The Classroom Flow: Student Collaboration

25 minutes

2.  Allow students time and a quiet space so that they can read, annotate, and reflect upon their chosen article.  

  • Note:  For support, students have the option of reading on their own or with a partner.  For specific groups, we may read out loud together or the group may choose to lead that activity on their own without my facilitation.  Our classroom is large and has two side office spaces and an outdoor space with multiple benches to allow for this additional support. Depending upon your set up, you may want to move to the library or another space to allow for multiple student groupings and interventions.   
  • To support students with their annotations, I always have post it notes, highlighters, and other classroom supplies available for students to use.  I often put on classical music while they are reading and annotating and I allow students to work together, alone, or with me in various areas of the classroom as needed. 
  • For a more in depth look at annotation strategies, check out this example resource.  

 3.  I do not collect student annotation notes; my philosophy is that those are for them to have and refer to as needed.  The assessment piece for me is their guiding questions document, which they create with their partner and turn into me for grading later on in the week.

The Classroom Flow: Sharing Out, Wrapping Up

15 minutes

1.  Ask students to get into groups of four (two pairs of reading partners) and consider the following prompts:

What sticks out to in this reading you as interesting or important?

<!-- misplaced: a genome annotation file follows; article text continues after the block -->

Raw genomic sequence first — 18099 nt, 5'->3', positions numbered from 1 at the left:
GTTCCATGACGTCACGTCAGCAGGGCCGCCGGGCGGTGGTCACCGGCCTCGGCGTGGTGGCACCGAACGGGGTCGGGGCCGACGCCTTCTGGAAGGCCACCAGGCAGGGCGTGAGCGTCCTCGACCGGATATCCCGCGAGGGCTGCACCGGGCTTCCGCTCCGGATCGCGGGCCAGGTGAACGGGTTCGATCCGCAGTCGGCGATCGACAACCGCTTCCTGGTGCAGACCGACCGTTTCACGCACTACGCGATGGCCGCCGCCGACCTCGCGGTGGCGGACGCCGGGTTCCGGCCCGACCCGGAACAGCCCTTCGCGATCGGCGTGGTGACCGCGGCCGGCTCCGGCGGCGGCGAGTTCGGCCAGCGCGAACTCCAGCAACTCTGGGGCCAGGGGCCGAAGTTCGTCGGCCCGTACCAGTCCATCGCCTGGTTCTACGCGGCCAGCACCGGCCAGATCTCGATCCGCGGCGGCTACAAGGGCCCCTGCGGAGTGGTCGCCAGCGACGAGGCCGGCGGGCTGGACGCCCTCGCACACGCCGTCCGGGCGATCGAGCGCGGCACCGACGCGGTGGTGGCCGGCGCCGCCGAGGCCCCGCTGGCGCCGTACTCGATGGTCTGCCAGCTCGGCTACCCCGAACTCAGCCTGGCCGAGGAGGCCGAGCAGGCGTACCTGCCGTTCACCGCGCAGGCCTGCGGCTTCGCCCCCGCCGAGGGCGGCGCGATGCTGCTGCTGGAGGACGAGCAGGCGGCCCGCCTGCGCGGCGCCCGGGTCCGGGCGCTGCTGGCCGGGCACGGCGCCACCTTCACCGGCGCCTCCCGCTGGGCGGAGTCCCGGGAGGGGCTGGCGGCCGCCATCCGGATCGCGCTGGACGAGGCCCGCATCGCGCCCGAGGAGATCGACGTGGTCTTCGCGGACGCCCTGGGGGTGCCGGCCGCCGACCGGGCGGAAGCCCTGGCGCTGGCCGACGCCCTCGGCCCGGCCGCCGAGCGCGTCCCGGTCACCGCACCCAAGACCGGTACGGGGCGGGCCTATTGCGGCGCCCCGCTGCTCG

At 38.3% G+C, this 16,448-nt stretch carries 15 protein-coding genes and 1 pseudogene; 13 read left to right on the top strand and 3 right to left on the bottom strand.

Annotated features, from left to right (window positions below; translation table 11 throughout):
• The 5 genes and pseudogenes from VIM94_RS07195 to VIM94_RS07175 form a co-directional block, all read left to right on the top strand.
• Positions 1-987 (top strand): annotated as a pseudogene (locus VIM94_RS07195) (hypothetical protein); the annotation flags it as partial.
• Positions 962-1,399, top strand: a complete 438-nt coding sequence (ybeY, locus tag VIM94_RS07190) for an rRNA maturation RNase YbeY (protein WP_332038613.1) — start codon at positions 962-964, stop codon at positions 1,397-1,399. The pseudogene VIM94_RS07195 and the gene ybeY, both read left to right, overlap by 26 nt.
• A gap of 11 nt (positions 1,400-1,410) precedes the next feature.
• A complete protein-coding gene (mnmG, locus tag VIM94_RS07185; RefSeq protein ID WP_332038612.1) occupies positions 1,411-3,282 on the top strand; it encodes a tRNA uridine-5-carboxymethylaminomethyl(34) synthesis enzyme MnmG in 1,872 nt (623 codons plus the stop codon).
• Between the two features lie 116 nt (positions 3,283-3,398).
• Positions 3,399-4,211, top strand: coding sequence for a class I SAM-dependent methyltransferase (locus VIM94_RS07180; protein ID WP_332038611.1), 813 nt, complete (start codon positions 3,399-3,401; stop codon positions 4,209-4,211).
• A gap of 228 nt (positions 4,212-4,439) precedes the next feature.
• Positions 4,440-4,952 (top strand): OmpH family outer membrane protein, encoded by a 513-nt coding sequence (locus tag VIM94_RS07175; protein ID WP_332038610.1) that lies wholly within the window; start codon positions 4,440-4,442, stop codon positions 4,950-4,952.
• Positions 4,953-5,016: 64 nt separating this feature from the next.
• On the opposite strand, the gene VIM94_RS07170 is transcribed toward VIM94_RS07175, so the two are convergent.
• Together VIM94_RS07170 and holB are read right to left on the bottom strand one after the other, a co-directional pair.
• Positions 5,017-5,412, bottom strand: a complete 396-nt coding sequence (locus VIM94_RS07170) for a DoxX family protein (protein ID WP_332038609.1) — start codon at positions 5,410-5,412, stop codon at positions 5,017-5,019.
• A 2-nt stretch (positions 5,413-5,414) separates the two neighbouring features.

What ideas need further review or clarification?

Do you agree that an ecology based classification system is the best one to use or is there another way you think we should be organizing living things in categories?

2.  Use the spokesperson protocol to share out group responses.

3.  Draw out a summary diagram of our tree of life.  See my whiteboard drawing for ideas.  Students will be very interested to see how it has shifted, not only from the 2-6 kingdom classification scheme they read about in their article, but also in our newer understanding of the relationship between archeabacteria, (eu)bacteria, and all of the eukaryotes.  This step really helps students link together their prior knowledge to this newer exploration of classification, taxonomy, and phylogeny.  

  • Note:  The discussions my students and I have had revolve around the comparison between what scientists used to think about our phylogenic/taxonomic family tree over time versus our newer understanding of how life has evolved across geologic time.  Students will ask what changed our ideas and the answer, as is often the case, is related to technological breakthroughs.  As we create better tools for examining structures, we can compare them more accurately and completely and that is what happened here to show us the strong connections between our most ancient organisms, the archaebacteria and all modern eukaryotes.

4.  Address any clarifying questions before the period ends.  Remind  students of their guiding questions document deadline.  

  • Note:  See the guiding questions document answer key for support with guiding questions responses.  Typically, students will want to hear you briefly address/discuss the way that the classification framework shifted (plants and animals-->bacteria, plants, animals, fungus-->addition of protists-->break up of monera into eubacteria and archaebacteria).  Discussing the protist kingdom is important!  The idea that it is the only kingdom that is joined more by what things are not rather than what they are (none of its members quite fit into the other eukaryotic kingdom frameworks based on ecology or structure), the dividing line between prokaryotic monera and eukaryotic everything else, and the break up of the monera kingdom into two distinct types of bacteria is key to their broader understanding of classification and ecology.  These conversations can start during this session as students complete their reading and can continue when they turn in their joint work later in the week.